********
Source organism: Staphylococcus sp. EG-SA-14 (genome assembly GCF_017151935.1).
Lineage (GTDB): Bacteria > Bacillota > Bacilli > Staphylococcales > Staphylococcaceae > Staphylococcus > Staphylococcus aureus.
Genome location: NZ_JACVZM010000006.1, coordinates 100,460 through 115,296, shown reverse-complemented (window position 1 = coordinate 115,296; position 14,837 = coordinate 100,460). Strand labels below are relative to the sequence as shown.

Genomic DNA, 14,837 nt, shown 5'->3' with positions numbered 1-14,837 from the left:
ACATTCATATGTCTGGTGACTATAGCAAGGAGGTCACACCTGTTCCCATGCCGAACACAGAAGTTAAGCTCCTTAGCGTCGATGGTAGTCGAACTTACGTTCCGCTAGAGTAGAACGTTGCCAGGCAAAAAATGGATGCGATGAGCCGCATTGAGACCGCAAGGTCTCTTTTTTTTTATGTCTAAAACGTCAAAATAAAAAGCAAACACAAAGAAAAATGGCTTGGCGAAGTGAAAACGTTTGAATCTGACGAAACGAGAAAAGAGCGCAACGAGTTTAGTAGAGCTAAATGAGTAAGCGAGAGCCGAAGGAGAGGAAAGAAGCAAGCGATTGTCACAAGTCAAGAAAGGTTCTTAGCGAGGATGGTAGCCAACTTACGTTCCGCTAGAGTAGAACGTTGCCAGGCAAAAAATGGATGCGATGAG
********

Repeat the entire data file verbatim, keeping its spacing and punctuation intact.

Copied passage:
Source organism: Staphylococcus sp. EG-SA-14 (genome assembly GCF_017151935.1).
Lineage (GTDB): Bacteria > Bacillota > Bacilli > Staphylococcales > Staphylococcaceae > Staphylococcus > Staphylococcus aureus.
Genome location: NZ_JACVZM010000006.1, coordinates 100,460 through 115,296, shown reverse-complemented (window position 1 = coordinate 115,296; position 14,837 = coordinate 100,460). Strand labels below are relative to the sequence as shown.

Genomic DNA, 14,837 nt, shown 5'->3' with positions numbered 1-14,837 from the left:
ACATTCATATGTCTGGTGACTATAGCAAGGAGGTCACACCTGTTCCCATGCCGAACACAGAAGTTAAGCTCCTTAGCGTCGATGGTAGTCGAACTTACGTTCCGCTAGAGTAGAACGTTGCCAGGCAAAAAATGGATGCGATGAGCCGCATTGAGACCGCAAGGTCTCTTTTTTTTTATGTCTAAAACGTCAAAATAAAAAGCAAACACAAAGAAAAATGGCTTGGCGAAGTGAAAACGTTTGAATCTGACGAAACGAGAAAAGAGCGCAACGAGTTTAGTAGAGCTAAATGAGTAAGCGAGAGCCGAAGGAGAGGAAAGAAGCAAGCGATTGTCACAAGTCAAGAAAGGTTCTTAGCGAGGATGGTAGCCAACTTACGTTCCGCTAGAGTAGAACGTTGCCAGGCAAAAAATGGATGCGATGAG